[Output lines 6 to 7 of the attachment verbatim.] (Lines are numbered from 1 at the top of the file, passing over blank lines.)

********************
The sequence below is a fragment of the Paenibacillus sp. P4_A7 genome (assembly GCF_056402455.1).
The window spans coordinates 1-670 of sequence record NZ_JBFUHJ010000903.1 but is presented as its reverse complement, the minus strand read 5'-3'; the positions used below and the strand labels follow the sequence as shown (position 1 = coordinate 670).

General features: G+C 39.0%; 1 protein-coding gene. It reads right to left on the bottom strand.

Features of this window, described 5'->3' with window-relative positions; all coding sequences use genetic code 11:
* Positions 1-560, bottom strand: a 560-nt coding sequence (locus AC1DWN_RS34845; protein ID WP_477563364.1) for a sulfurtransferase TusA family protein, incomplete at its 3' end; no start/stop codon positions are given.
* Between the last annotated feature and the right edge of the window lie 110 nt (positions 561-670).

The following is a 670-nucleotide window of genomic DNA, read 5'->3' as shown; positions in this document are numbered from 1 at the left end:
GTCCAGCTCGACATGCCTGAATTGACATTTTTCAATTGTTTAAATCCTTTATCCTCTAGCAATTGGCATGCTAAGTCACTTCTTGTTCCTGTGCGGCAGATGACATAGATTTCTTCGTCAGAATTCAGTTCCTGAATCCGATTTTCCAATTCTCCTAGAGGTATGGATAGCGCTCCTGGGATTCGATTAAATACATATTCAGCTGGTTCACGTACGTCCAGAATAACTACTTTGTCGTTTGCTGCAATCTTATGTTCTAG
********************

* Between the last annotated feature and the right edge of the window lie 110 nt (positions 561-670).

The following is a 670-nucleotide window of genomic DNA, read 5'->3' as shown; positions in this document are numbered from 1 at the left end: